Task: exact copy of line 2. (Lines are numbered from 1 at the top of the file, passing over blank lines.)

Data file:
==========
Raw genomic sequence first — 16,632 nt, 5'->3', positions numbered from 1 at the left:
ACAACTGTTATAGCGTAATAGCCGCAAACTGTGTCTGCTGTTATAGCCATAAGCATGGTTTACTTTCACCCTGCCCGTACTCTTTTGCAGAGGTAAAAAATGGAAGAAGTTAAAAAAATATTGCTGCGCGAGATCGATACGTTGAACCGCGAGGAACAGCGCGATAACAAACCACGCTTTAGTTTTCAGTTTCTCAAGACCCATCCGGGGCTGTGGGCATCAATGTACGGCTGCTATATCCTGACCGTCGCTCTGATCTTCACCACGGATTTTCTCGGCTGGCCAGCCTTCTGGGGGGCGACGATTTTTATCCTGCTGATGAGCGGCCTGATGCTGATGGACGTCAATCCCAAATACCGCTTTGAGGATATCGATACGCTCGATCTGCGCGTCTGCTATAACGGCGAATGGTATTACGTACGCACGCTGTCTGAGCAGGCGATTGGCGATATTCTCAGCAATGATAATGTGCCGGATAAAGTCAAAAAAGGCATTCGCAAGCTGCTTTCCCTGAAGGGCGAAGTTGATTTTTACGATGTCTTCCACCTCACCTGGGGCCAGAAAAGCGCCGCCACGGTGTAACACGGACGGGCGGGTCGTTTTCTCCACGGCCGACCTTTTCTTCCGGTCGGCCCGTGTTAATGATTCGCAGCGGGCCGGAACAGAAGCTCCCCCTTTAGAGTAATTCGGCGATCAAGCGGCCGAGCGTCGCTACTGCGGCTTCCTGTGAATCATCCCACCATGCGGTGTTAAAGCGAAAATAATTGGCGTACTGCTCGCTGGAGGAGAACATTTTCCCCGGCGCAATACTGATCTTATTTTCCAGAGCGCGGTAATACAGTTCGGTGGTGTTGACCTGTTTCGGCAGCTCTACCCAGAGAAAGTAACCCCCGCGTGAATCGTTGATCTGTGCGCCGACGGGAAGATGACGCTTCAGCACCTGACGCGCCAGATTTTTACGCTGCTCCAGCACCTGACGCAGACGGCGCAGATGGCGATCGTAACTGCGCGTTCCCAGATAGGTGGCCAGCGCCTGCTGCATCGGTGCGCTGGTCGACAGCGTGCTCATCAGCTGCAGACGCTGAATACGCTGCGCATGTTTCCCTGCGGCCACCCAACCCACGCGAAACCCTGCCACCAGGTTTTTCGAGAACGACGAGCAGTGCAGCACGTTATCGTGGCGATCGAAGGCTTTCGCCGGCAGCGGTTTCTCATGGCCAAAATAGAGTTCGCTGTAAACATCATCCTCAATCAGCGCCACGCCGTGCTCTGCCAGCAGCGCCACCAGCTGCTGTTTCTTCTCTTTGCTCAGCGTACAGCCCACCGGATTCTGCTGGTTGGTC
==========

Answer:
ACAACTGTTATAGCGTAATAGCCGCAAACTGTGTCTGCTGTTATAGCCATAAGCATGGTTTACTTTCACCCTGCCCGTACTCTTTTGCAGAGGTAAAAAATGGAAGAAGTTAAAAAAATATTGCTGCGCGAGATCGATACGTTGAACCGCGAGGAACAGCGCGATAACAAACCACGCTTTAGTTTTCAGTTTCTCAAGACCCATCCGGGGCTGTGGGCATCAATGTACGGCTGCTATATCCTGACCGTCGCTCTGATCTTCACCACGGATTTTCTCGGCTGGCCAGCCTTCTGGGGGGCGACGATTTTTATCCTGCTGATGAGCGGCCTGATGCTGATGGACGTCAATCCCAAATACCGCTTTGAGGATATCGATACGCTCGATCTGCGCGTCTGCTATAACGGCGAATGGTATTACGTACGCACGCTGTCTGAGCAGGCGATTGGCGATATTCTCAGCAATGATAATGTGCCGGATAAAGTCAAAAAAGGCATTCGCAAGCTGCTTTCCCTGAAGGGCGAAGTTGATTTTTACGATGTCTTCCACCTCACCTGGGGCCAGAAAAGCGCCGCCACGGTGTAACACGGACGGGCGGGTCGTTTTCTCCACGGCCGACCTTTTCTTCCGGTCGGCCCGTGTTAATGATTCGCAGCGGGCCGGAACAGAAGCTCCCCCTTTAGAGTAATTCGGCGATCAAGCGGCCGAGCGTCGCTACTGCGGCTTCCTGTGAATCATCCCACCATGCGGTGTTAAAGCGAAAATAATTGGCGTACTGCTCGCTGGAGGAGAACATTTTCCCCGGCGCAATACTGATCTTATTTTCCAGAGCGCGGTAATACAGTTCGGTGGTGTTGACCTGTTTCGGCAGCTCTACCCAGAGAAAGTAACCCCCGCGTGAATCGTTGATCTGTGCGCCGACGGGAAGATGACGCTTCAGCACCTGACGCGCCAGATTTTTACGCTGCTCCAGCACCTGACGCAGACGGCGCAGATGGCGATCGTAACTGCGCGTTCCCAGATAGGTGGCCAGCGCCTGCTGCATCGGTGCGCTGGTCGACAGCGTGCTCATCAGCTGCAGACGCTGAATACGCTGCGCATGTTTCCCTGCGGCCACCCAACCCACGCGAAACCCTGCCACCAGGTTTTTCGAGAACGACGAGCAGTGCAGCACGTTATCGTGGCGATCGAAGGCTTTCGCCGGCAGCGGTTTCTCATGGCCAAAATAGAGTTCGCTGTAAACATCATCCTCAATCAGCGCCACGCCGTGCTCTGCCAGCAGCGCCACCAGCTGCTGTTTCTTCTCTTTGCTCAGCGTACAGCCCACCGGATTCTGCTGGTTGGTC